"Has there ever been a year for dandelions like this year?”
Standing in the kitchen, after his walk with the dog, he looks wistful, undecided.
Gathering and preparing dandelions for wine-making is labour-intensive;
dandelion heads must be plucked when in full bloom,
preferably late in the morning or early in the afternoon,
and always on a dry and sunny day.
Leave it too late and the flowers will be half-closed and difficult to handle.
Make sure that every trace of stem is removed,
and also remove as many as possible of the green sepals that enclose the yellow petals.
If you don’t, your wine will be bitter.
Kitchen scissors are the tool of choice.
He has decided, he will make dandelion wine,
the first in many years.
Be warned, however.
A strong bladder and digestive system are essential if you want to come away unscathed.
The dandelion’s other names are:
Old man’s clock,
the seeds are known as:
Dandelions mean carpets of golden-yellow flowers, jagged green leaves (the dent de lion - lion’s tooth) and clouds of featherweight seeds blowing in the wind. Albrecht Duerer saw the appeal even of the closed and withering flower-heads and included them in his extraordinary close-up portrait, painted in 1503, of a square foot of meadowland, "Das Grosse Rasenstueck". Shakespeare included the plant in the elegy in Cymbeline : “Golden girls and lads all must / As chimney sweepers come to dust.” Keats imagined “The soft rustle of a maiden’s gown/ Fanning away the dandelion’s down.”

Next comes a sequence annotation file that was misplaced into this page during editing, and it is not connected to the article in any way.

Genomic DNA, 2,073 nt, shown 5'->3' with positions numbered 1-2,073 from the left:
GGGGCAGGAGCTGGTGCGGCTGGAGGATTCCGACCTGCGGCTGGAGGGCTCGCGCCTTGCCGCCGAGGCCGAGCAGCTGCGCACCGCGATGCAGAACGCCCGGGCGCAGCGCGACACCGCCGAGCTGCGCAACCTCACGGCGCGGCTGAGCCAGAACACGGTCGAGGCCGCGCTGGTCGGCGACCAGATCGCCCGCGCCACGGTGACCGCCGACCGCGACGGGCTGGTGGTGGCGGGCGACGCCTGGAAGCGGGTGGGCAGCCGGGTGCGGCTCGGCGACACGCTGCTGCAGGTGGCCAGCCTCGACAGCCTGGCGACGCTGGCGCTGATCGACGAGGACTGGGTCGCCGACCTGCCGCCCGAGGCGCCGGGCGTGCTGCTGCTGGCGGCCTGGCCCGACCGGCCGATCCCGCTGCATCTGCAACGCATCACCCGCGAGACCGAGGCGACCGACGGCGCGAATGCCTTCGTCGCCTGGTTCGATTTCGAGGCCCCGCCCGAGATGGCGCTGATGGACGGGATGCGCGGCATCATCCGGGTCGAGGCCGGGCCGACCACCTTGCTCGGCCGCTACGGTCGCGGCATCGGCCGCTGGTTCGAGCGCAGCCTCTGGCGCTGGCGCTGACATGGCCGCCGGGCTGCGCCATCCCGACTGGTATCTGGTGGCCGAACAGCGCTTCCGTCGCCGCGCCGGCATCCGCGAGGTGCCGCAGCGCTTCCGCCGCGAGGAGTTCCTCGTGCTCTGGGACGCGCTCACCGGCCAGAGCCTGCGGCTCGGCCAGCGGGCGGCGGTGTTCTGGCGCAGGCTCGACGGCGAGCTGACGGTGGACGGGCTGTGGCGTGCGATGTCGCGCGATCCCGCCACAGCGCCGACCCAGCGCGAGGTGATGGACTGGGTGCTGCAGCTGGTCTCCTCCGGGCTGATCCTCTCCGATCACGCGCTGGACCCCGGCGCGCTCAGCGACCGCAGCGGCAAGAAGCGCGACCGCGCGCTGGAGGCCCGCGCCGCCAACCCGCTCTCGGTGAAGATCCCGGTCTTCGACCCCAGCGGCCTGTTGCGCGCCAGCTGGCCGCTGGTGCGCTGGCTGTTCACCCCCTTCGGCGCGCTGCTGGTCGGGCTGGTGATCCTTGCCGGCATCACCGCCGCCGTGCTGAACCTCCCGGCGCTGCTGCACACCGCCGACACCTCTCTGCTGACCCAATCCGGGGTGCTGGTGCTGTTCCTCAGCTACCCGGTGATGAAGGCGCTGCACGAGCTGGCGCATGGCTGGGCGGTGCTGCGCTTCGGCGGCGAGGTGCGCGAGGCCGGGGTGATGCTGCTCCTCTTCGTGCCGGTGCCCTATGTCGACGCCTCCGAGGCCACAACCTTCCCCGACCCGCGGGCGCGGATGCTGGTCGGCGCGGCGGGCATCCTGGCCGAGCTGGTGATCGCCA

Children still blow dandelion down from the round dandelion clocks - the ‘chimney sweepers’ - to ‘tell the time’. The number of blows needed to remove all the seeds gives the hour. if you can catch one on the wing. you can make a wish.
Lastly, dandelions appear more and more on menus; the traditional French dish Pissenlit au Lard has fried bacon scraps (lardons) and croutons served on a bed of dandelion salad; dandelion leaves can be found in ordinary pub salads. There’s dandelion pasta, pickled dandelions, and stir-fried dandelion.
In spite of all the above I have spent a good part of today’s gardening gouging out dandelions in my flower beds. Lesser celandine and dandelions are this gardener’s greatest enemies, no matter how highly tradition values them.
Tess Kincaid used Jamie Wyeth’s image
`’Lighthouse Dandelions” for her prompt
This post is loosely connected.